“I think missions shouldn’t be so expensive. Charging a 100% tax will discourage all but the richest players from offering them and I think they should occur more often because they are a great tool to engage shareholders.”

    COST perspective:
    I think they should be expensive. Simply because I already received 20 or 30 of these in a few days. Toooo much. Imagine how many you might get when your portfolio is not 100-500, but 1000-2000. I would block my inbox, definitely. So I agree with Bill, William Pitcher: “I think it is important that the cost is high or we will be drowning in messages.”

    YET… Indeed, now only the ‘establishment’ will have plenti of Eaves to do this stuff. So how about this for an idea: make the cost relate to ones shareprice 🙂 Or to ones daily income. Maybe tax the richer folks, or reduce the cost for the newer ones. #justsayin…

    Cheers!

  10. (e)REMPIRE, as I said above, I am already getting deluged (37 messages over the weekend) with messages like “Buy more of my shares” or “I’m going on vacation, please don’t sell my shares!” or other kinds of self-promotional messages. A small number (maybe 5%) have useful content or ask to support some cause that, I agree, is worthwhile communication. But if I’m max’d out on shares for a stockholder (as is happening more and more often to me), getting a message asking me to buy more shares is definitely clutter in my Inbox.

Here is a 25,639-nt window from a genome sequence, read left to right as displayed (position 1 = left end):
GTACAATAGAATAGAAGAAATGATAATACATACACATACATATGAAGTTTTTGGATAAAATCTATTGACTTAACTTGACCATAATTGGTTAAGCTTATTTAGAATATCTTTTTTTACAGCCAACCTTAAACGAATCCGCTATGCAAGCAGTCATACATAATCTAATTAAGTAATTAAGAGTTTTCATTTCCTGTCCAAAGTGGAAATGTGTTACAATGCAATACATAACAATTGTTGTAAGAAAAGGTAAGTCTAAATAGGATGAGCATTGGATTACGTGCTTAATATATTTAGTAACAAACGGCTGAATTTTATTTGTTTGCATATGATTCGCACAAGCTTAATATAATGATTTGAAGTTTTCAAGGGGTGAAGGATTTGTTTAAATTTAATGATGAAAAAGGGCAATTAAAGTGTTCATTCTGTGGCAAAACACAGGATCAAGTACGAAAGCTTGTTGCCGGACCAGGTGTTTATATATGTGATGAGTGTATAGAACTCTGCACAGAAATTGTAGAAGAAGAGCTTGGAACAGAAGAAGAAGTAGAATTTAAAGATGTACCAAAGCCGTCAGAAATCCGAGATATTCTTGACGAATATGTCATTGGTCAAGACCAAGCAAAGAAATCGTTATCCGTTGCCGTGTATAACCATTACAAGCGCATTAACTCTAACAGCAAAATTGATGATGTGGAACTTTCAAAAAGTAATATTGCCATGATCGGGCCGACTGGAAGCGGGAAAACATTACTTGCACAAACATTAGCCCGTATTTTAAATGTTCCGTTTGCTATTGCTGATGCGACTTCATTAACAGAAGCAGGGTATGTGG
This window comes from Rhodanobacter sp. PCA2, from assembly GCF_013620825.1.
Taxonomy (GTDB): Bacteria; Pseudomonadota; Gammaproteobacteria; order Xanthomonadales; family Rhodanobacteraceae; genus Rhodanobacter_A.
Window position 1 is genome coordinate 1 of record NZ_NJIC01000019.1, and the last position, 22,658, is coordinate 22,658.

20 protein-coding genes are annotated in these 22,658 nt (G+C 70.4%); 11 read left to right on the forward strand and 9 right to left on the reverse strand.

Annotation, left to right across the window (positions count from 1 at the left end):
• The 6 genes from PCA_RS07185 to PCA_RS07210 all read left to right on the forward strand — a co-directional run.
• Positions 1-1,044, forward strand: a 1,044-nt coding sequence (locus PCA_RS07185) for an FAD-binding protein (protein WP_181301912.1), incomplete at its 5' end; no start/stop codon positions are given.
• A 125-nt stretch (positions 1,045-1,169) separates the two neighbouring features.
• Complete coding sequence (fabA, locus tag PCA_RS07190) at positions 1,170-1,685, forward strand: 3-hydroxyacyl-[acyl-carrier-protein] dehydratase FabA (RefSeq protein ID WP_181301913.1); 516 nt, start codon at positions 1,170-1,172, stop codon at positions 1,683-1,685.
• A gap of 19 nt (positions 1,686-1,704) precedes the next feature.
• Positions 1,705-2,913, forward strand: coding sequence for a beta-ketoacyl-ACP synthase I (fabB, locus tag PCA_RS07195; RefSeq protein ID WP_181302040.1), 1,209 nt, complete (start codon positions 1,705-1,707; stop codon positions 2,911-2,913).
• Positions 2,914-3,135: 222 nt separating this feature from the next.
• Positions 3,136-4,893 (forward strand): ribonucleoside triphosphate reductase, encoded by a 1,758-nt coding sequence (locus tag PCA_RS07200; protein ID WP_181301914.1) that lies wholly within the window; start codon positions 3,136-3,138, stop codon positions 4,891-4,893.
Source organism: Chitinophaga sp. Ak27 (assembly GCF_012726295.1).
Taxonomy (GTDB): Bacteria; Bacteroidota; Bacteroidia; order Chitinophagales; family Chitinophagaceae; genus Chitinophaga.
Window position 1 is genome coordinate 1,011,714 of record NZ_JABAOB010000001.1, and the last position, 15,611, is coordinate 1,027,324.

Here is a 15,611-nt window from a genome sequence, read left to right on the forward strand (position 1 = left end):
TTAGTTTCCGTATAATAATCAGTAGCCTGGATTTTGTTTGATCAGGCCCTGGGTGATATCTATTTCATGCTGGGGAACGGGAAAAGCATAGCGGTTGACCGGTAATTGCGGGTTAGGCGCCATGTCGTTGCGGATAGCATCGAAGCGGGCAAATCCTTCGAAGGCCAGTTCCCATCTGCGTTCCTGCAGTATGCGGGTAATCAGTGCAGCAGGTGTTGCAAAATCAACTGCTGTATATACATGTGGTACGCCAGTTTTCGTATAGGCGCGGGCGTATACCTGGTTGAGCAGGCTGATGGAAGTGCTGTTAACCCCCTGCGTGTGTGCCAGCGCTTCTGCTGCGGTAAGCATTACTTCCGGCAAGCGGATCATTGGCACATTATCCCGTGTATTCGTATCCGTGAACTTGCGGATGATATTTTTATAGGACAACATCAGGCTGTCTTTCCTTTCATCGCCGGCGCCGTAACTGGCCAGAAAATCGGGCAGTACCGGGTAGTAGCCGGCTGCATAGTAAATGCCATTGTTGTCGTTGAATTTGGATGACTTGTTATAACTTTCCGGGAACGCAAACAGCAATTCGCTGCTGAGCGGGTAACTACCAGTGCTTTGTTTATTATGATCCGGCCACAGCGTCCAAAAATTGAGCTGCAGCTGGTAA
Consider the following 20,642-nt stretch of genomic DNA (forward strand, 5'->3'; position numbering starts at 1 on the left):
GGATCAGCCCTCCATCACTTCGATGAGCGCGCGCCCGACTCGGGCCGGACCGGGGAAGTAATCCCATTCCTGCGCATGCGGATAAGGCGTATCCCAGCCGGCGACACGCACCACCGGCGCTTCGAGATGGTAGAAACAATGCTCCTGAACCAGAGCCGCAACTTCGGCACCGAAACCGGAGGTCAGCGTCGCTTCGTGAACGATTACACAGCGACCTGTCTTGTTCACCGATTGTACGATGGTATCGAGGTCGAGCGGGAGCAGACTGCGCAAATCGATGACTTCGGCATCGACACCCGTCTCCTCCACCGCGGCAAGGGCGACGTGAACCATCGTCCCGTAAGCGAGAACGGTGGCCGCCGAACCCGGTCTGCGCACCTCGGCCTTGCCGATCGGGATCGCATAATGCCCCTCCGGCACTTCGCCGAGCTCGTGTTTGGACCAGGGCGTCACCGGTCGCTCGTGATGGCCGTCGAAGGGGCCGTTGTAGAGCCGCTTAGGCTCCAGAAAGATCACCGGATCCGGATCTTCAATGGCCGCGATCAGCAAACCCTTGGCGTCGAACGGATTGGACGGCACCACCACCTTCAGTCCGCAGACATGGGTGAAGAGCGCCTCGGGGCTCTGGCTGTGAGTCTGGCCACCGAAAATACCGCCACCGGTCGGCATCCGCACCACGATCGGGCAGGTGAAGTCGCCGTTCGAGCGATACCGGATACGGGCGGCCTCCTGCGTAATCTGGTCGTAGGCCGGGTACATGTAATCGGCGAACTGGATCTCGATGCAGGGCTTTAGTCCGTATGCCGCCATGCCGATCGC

However, I’d argue, giving people missions is giving them something real & tangible in exchange for completing a task. It’s a reward. It’s provides much more value than messages that merely self-promotional. Plus, I’ve seen some clever mission projects which are a lot more imaginative that standard shareholder mail.

    Plus, mission messages are already expensive without the surcharge. It cost 25,000 eaves (plus 5,000 eaves for the message) to send out a mission message based on rewards alone (50 people got 500 eaves). Then, EA charges me another 25,000 eaves to send it out. That is quite a tax. It’s unusual enough I’d have an extra 30K to offer shareholders but the chances I’d have 55K freed up is even more unlikely to happen, at least at the level I’m currently at in the game. Maybe in a couple of months I’ll have that much sitting in my bank account but if EA hadn’t provided the seed money in their Beta Test, I never would have been able to participate.